# PALESTINE /// The Photograph as Judicial Evidence in the Context of Tear Gas Warfare
We have seen many times how the State of Israel and its army manage to maintain the status quo of the occupation of the West Bank and East Jerusalem, as well as the incarceration of the Gaza strip, through the spectacle of sparing the “international” opinion (understand the opinion of countries that could actually do something against these conditions). In order to do so, the I.D.F. provides a simulacrum of submission to the international legislation (see past article “Law as a Colonial Weapon“), which disguise military practices that violate this legislation.
The 1925 Geneva Protocol and the Chemical Weapons Convention (CWC) ban the use of “riot control agents” like tear gas or pepper spray in the context of international warfare. However, their use is not restricted for domestic conflicts and we have seen them used extensively by the various polices of the world in these last five years of social struggle (see past Funambulist Paper by Philippe Theophanidis about the “Biopolitics of Tear Gas Warfare“). As usual, the Israeli government takes advantage of the ambiguity of the status of Palestine to optimize the range of tolerated actions it undertakes. Depending on the situation, the situation is either presented as an international conflict — when Palestinian prisoners are being judged by military courts for example — or as a domestic problem — in the case of the civil colonization, or the use of these “riot control agents” on the other hand.
The recognized use of tear gas involves shooting the canister on the ground, its cloud then creating an unbearable atmosphere (bringing long-term health issues) that dissipates the crowd against which it is used. The I.D.F. uses tear gas on a quasi daily basis and has been often seen shooting canister directly at individuals. In 2009, peaceful demonstrator Bassem Abu Rahmeh was shot dead by such a canister aimed directly at his person by an Israeli soldier. More recently, Israeli NGO B’Tselem reported that one of its photographers, Muhmmad ‘Awad, had been targeted by an I.D.F. officer who shot a tear gas canister directly at him (see +972 Mag’s article for more information). Awad provided the powerful document visible above: a series of photographs that shows the canister leaving the officer’s weapon and sequentially reach the photographer.
It has been seen in the past that an expressive photograph can touch a vast amount of people; however, the emotion triggered by it is often misplaced, overwhelming the attention on the effect of a situation — Phan Thi Kim Phuc burnt by the American napalm in Vietnam is a quintessential example — rather than on its cause. Many Palestinian individual tragedies have thus created a sincere emotion thanks to a visual document, yet this emotion and its punctuality never challenged the status quo. This photograph of the tear gas canister ‘slowly’ and coldly reaching its author carries something less emotional, but for this same reason, succeeds to express something broader. In this case, the invisible photographer with whom the viewer identifies is no longer the voyeur in a situation that does not concern him/her, (s)he is the body attacked. The viewer can therefore identify to this fragile position. In the contrary of many war photographs, this one also refuses any other aesthetics than the one of the event itself, unfolding within its frame. This absence of any other dramatic conditions reflects the situation in its coldness, and therefore do no longer address the punctuality of an event, but rather the continuity of the occupation, lived on a daily basis by its subjects.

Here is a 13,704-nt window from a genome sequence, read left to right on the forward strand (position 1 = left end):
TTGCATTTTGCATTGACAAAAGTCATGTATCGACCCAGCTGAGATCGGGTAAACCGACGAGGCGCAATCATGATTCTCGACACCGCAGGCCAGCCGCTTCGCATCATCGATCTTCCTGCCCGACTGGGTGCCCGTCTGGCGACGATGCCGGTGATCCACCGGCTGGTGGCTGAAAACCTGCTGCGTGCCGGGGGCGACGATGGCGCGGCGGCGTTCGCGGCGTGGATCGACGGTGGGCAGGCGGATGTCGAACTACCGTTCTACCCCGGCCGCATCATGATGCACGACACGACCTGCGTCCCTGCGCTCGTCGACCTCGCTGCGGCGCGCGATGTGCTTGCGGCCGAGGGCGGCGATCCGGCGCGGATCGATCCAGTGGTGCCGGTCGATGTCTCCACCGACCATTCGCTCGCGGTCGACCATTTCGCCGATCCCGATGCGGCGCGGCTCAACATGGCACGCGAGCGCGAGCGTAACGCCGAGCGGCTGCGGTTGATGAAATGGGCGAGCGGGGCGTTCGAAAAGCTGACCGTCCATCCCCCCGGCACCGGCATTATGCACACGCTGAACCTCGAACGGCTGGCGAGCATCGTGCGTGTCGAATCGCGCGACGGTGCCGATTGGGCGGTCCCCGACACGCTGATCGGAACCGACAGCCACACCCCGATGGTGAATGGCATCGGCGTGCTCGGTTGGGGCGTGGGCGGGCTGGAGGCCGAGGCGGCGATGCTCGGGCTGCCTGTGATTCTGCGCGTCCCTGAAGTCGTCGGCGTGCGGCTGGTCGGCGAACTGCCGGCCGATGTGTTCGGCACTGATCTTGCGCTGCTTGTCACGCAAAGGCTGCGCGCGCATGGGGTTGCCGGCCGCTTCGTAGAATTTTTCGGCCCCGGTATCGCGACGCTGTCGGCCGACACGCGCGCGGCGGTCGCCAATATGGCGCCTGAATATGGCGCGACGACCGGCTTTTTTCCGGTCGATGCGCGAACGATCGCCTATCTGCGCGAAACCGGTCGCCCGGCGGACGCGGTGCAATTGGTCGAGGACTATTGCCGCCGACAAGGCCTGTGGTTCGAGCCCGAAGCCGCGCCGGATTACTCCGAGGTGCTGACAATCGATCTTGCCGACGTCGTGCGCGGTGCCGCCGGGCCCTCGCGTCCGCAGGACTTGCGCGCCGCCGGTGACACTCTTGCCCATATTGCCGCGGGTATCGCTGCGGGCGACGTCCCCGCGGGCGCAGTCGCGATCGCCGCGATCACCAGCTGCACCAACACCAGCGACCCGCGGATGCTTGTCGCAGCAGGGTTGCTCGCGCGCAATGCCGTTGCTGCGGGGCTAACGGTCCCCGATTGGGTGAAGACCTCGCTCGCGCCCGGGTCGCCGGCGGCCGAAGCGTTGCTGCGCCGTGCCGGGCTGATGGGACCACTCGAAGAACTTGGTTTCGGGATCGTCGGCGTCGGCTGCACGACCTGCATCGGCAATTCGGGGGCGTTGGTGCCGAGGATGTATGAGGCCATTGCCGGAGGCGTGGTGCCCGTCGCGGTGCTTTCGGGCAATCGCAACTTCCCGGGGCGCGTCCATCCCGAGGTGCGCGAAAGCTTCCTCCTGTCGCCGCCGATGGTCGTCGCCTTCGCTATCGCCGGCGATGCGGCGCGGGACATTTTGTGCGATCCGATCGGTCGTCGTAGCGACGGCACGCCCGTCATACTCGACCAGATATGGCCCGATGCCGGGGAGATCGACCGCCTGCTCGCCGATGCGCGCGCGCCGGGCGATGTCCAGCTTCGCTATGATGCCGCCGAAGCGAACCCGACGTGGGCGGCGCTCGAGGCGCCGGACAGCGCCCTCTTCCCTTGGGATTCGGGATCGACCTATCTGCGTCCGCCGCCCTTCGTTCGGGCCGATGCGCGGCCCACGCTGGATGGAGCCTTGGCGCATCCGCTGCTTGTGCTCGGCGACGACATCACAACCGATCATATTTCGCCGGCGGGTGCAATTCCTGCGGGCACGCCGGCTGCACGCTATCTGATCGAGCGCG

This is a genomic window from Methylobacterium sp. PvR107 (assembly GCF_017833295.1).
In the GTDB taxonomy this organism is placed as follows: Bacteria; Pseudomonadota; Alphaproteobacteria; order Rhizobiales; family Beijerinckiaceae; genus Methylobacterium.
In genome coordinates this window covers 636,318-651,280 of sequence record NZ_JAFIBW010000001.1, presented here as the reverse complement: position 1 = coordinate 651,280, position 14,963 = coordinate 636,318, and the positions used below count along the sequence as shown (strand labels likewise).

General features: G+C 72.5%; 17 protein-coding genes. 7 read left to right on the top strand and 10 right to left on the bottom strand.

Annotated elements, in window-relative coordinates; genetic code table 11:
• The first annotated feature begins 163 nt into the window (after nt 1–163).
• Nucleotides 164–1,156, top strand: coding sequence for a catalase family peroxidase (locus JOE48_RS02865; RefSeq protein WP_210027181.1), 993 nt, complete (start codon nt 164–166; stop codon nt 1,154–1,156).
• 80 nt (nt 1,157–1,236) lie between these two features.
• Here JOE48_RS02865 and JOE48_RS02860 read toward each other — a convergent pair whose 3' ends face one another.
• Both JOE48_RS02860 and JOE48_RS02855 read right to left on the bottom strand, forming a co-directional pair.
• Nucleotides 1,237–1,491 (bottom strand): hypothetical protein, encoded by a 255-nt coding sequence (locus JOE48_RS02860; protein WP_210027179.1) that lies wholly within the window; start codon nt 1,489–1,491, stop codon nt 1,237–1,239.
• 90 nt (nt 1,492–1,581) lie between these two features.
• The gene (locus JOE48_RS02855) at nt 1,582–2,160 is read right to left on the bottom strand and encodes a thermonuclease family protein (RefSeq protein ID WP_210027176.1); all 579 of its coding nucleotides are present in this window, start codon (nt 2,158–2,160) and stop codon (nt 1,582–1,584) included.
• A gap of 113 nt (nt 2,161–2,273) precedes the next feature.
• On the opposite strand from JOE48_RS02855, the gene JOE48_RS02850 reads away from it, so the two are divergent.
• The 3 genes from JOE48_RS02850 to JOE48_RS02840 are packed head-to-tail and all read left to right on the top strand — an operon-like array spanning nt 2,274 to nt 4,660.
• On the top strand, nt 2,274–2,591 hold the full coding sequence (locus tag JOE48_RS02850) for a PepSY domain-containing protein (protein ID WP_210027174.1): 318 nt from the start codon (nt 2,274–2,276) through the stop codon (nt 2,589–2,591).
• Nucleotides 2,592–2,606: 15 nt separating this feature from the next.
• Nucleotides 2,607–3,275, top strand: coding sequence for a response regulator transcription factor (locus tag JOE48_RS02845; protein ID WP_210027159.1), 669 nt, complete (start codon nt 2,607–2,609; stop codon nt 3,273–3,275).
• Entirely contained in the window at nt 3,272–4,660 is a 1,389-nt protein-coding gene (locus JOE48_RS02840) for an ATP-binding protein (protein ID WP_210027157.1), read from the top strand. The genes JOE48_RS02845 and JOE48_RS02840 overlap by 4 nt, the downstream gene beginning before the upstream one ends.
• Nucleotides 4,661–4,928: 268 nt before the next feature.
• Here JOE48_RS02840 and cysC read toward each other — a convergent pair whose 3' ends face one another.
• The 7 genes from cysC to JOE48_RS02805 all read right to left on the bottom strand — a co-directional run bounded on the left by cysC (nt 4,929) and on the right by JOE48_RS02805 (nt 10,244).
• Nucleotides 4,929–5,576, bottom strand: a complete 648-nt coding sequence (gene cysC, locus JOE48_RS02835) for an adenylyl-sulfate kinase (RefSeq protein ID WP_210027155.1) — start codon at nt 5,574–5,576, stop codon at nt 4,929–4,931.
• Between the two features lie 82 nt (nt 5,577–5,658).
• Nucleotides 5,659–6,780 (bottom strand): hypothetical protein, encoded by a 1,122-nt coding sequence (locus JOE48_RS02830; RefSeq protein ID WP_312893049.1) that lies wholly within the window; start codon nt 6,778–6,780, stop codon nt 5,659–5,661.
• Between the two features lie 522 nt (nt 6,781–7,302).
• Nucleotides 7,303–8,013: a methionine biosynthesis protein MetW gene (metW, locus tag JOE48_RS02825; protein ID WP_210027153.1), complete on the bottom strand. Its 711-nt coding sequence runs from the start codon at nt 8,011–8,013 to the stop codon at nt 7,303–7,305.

This coldness also allows this document to acquire the status of proof, that is the status of evidence in the context of a forensic investigation of this particular event. This type of investigation has been developed by Goldsmiths collective Forensic Architecture (see past article) in the past in the case of Bassum Abu Rahmeh’s death already evoked above. Ballistic is known to be used as a search for evidence in the judicial context of firearm murders; it can also be investigated to both prove a violation of the legislation and to identify responsibilities in the context of (domestic or international) warfare. The ability for an increasing amount of people to access tools (phones, cameras etc.) that document the reality of a situation provide the accumulation of potential evidences to retrace the conditions of such an event. It would be a mistake to think that these documents carry an absolute objectivity in their production of evidences; however, none of the proofs (‘traditionally’ gathered or not) brought in the context of a judicial investigation can be said to own such an objectivity. It is through the accumulation, the interpretation and the articulation of these evidences that an objective judicial discourse can be enunciated.